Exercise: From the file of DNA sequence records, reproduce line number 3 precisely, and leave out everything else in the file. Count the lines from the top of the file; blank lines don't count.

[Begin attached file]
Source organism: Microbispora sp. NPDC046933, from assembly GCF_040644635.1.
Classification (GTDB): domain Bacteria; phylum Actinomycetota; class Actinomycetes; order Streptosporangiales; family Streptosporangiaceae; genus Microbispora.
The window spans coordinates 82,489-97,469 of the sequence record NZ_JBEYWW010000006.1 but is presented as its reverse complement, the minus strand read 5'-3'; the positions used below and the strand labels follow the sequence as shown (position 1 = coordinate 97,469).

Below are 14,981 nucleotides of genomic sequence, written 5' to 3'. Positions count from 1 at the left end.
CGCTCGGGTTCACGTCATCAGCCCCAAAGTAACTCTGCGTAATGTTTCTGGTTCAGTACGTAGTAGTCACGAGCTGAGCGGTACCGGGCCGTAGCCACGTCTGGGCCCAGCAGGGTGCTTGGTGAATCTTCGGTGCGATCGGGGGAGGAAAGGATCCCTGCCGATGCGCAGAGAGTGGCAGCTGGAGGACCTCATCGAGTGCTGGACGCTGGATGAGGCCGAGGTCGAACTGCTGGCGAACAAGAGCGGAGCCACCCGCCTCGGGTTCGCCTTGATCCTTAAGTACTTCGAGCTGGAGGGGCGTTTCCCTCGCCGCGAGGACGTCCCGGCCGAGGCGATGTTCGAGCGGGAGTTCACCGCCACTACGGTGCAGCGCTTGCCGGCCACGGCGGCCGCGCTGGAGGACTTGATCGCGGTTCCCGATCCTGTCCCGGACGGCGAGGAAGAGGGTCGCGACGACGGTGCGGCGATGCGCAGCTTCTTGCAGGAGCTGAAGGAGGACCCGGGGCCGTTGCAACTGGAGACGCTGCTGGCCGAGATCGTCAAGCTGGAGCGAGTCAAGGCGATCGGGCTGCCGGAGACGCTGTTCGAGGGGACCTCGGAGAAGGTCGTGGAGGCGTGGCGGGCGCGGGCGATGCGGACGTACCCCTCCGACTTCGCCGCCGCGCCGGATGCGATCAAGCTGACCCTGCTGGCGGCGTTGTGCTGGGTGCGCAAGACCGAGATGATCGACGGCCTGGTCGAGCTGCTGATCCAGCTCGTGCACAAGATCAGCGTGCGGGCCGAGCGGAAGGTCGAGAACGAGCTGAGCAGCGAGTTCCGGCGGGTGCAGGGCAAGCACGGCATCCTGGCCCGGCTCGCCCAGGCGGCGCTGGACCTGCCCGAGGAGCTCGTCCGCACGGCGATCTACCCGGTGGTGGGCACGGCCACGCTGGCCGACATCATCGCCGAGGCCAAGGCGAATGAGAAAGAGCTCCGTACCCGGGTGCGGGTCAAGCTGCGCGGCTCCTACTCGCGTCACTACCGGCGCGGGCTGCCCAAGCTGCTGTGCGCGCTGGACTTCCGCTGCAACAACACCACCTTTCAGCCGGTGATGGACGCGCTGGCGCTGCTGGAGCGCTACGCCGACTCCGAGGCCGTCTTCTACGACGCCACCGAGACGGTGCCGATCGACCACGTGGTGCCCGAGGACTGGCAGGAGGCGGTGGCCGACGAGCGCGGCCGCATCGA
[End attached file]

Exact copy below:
The window spans coordinates 82,489-97,469 of the sequence record NZ_JBEYWW010000006.1 but is presented as its reverse complement, the minus strand read 5'-3'; the positions used below and the strand labels follow the sequence as shown (position 1 = coordinate 97,469).